Its first (and only) battle took place on 17.12.1939 in the Hottinen fortified area where it – leading a column of Soviet armor – ran on an improvized explosive mine. The explosion heavily damaged its suspension, blowing the idler wheel and track off. The T-100 that followed it pulled next to it and the crew spent several hours trying to fix the tank. This is the T-100:


Their efforts were unsuccessful and the SMK had to be abandoned. The crew was evacuated but the tank itself was stuck. General Dmitry Pavlov was furious at the loss of a precious prototype and on 20.12.1939 an issue was ordered to recover it at all costs. A task force consisting of two infantry companies (one of them combat engineers), seven guns and two T-28 tanks was created for that task. They managed to advance approximately 100-150 meters behind Finnish anti-tank obstacles but got pinned down by heavy machinegun and artillery fire – the force had to retreat with 47 soldiers dead or wounded.

The tank was only recovered two months later, on 26.2.1940, when the Soviet forces finally broke through the Mannerheim line. Six T-28 tanks had to be deployed to tow it away to a Red Army depot at Perk-Jarvi where it was dismantled and sent back to Leningrad. The tank was supposed to be repaired but the war interfered and it never happend. Its wreck stayed at the outskirts of the Kirov plant until the 1950s when it was scrapped. Ironically, it outlived its “savior” General Pavlov, who was executed in 1941 after receiving the blame (along with other commanders) for the early catastrophic losses of the Red Army.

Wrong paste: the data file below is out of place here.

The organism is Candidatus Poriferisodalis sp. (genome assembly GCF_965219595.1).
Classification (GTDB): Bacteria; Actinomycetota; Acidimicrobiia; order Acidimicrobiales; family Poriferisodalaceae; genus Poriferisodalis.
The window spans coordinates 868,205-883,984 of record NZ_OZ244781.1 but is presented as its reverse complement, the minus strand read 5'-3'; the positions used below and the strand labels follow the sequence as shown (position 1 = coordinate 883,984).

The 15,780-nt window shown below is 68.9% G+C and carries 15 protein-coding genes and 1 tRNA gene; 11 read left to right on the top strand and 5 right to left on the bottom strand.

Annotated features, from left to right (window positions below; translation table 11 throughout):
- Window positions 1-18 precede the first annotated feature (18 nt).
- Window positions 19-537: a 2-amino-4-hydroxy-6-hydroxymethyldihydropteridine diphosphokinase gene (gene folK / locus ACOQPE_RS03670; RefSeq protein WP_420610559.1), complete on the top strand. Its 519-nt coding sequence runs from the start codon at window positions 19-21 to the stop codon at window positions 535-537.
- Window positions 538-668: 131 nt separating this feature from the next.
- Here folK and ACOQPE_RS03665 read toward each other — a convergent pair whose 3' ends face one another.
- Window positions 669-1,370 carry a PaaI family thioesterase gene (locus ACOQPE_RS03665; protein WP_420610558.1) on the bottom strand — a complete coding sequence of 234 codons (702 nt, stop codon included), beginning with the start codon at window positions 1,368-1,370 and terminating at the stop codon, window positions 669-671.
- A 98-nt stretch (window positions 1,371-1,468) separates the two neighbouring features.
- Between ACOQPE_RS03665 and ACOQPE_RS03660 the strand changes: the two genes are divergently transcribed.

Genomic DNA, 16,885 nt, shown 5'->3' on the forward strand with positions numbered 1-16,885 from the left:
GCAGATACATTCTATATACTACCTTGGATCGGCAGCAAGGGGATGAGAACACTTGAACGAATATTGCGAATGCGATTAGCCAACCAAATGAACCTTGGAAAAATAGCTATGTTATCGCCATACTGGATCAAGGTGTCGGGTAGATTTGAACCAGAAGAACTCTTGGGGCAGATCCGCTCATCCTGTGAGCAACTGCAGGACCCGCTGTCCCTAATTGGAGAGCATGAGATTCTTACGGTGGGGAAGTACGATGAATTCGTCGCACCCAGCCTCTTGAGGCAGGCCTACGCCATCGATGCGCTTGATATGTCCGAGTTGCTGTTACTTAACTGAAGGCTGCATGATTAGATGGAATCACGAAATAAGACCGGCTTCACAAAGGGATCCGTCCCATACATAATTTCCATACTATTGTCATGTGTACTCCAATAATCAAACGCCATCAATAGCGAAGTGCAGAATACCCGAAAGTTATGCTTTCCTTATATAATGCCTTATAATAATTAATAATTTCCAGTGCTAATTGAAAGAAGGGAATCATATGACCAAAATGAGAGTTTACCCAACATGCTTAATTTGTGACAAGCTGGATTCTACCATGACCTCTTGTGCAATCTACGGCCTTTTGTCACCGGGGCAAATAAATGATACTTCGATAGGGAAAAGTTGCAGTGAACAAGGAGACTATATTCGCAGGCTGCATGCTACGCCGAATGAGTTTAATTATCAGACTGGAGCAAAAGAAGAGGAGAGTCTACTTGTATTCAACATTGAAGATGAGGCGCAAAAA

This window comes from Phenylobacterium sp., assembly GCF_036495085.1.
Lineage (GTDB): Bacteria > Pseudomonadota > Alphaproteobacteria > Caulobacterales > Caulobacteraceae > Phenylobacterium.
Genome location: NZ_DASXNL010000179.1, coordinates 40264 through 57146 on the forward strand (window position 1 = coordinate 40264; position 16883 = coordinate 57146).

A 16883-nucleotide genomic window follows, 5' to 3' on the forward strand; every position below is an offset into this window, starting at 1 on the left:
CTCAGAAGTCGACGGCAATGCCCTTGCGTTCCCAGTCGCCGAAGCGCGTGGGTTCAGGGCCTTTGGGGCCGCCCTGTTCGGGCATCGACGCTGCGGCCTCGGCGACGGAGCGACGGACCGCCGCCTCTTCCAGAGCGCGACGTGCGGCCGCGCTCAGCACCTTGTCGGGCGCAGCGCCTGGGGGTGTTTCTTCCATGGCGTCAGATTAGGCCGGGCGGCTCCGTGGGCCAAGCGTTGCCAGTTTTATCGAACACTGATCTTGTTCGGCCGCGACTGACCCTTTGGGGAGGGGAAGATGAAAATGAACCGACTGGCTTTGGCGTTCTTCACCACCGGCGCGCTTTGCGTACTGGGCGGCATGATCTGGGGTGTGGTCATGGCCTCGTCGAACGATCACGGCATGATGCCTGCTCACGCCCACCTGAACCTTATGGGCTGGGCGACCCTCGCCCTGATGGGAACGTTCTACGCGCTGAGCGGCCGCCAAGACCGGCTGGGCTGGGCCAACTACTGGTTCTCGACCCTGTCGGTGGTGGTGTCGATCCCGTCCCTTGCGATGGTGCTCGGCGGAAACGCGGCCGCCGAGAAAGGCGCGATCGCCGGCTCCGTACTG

Picture of the Day – 14.2.2017

Hello everyone,

during the last two years, I collected a bunch of interesting and/or rare pictures from various sources (usually Yuri Pasholok blog, the LJ pages I am following and several other places) for the purpose of Armored Warfare articles. Since I didn’t get to use most of them, I might as well share them with you along with a short commentary.

Firefly argentina buenos aires 1976 coup

This is a Firefly used during the 1976 coup in Argentina (photo from Buenos Aires), during which a military junta led by General Jorge Rafael Videla, Admiral Emilio Eduardo Massera and Brigadier-General Orlando Ramón Agosti overthrew Isabel Perón, the president of Argentina and the wife of late Juan Perón.

The Fireflies got to Argentina between 1946 and 1947 when Argentina (relatively reasonably) argued that developing its own tank (known as Nahuel) further is pretty pointless when there was war surplus everywhere and available for low, low price. According to some sources, Argentina bought approximately 400 Shermans of which 250 were Fireflies from Belgium. They served until 1974 – a large part was converted to the Repotenciado variant (with 105mm cannon), the rest were likely phased out and scrapped.